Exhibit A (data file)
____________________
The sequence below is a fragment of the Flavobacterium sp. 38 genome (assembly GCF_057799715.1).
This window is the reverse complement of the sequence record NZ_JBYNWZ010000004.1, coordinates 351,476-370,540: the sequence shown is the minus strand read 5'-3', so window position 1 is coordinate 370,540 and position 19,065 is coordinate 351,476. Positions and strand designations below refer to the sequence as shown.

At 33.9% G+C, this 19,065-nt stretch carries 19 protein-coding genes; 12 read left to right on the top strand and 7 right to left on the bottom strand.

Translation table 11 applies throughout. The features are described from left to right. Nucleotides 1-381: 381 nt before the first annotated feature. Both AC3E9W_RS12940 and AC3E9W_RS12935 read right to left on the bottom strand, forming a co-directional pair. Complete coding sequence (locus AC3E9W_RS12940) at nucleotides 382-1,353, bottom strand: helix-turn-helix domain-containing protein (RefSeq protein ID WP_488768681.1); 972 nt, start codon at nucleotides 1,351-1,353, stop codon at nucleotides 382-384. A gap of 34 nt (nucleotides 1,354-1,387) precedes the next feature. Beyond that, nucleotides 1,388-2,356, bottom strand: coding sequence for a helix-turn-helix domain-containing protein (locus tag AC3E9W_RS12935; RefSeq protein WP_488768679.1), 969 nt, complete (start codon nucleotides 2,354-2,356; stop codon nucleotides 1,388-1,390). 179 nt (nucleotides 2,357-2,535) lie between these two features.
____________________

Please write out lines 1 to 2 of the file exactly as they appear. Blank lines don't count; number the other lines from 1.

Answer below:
The sequence below is a fragment of the Flavobacterium sp. 38 genome (assembly GCF_057799715.1).
This window is the reverse complement of the sequence record NZ_JBYNWZ010000004.1, coordinates 351,476-370,540: the sequence shown is the minus strand read 5'-3', so window position 1 is coordinate 370,540 and position 19,065 is coordinate 351,476. Positions and strand designations below refer to the sequence as shown.